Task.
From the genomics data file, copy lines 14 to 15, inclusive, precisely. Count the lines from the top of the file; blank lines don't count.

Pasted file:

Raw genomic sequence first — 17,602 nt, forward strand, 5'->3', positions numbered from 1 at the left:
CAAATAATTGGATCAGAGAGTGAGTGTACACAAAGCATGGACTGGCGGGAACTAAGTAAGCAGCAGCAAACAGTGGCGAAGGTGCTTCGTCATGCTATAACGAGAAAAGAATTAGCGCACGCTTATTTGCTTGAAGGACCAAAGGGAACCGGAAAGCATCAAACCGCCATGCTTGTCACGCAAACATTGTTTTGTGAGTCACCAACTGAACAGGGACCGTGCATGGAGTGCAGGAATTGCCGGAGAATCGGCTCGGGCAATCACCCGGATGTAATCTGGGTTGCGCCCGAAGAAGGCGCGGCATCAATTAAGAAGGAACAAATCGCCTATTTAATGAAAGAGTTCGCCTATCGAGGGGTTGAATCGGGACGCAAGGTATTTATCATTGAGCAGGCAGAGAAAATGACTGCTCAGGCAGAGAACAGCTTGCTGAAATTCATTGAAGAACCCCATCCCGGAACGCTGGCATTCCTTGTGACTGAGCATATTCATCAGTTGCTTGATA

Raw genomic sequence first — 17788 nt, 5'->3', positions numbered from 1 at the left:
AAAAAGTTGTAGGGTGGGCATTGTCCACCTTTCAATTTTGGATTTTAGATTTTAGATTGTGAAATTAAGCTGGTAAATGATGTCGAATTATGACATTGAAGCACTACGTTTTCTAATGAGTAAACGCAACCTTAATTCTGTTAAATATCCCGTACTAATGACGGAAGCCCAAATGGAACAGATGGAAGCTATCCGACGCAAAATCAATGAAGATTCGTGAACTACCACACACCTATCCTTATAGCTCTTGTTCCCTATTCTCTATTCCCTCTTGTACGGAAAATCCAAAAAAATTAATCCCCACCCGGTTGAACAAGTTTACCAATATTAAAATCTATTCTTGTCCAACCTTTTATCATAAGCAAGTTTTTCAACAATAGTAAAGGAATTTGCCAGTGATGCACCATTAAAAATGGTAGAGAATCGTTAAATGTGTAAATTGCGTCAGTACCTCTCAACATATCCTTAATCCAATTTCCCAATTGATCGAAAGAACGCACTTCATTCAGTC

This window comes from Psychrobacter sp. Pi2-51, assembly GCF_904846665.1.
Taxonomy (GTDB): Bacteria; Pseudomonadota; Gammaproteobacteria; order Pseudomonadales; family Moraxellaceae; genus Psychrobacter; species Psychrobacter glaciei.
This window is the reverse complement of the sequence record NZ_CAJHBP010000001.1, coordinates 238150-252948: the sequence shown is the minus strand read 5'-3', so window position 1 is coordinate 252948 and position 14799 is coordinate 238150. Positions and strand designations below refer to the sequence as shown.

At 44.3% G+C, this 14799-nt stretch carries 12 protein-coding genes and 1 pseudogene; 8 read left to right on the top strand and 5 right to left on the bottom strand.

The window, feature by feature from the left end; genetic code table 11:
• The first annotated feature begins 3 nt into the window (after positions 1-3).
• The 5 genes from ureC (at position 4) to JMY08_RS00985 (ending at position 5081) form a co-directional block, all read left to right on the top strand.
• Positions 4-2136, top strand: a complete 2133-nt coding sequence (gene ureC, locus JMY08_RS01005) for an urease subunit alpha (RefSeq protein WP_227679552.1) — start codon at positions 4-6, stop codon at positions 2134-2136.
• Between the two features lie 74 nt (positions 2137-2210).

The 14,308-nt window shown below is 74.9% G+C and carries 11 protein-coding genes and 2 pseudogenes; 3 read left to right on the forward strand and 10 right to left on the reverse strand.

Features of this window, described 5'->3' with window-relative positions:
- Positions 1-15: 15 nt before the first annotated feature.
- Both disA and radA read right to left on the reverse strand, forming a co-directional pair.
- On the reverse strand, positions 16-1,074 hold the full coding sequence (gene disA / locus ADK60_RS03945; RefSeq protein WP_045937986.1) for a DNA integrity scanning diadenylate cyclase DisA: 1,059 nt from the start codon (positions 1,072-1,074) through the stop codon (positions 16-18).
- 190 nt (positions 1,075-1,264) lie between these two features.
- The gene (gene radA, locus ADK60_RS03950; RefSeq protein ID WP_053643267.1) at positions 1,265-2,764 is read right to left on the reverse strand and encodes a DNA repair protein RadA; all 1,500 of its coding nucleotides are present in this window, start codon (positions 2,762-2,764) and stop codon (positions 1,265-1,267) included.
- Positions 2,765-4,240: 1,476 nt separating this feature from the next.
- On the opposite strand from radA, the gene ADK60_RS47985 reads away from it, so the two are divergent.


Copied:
The 14,308-nt window shown below is 74.9% G+C and carries 11 protein-coding genes and 2 pseudogenes; 3 read left to right on the forward strand and 10 right to left on the reverse strand.

Features of this window, described 5'->3' with window-relative positions: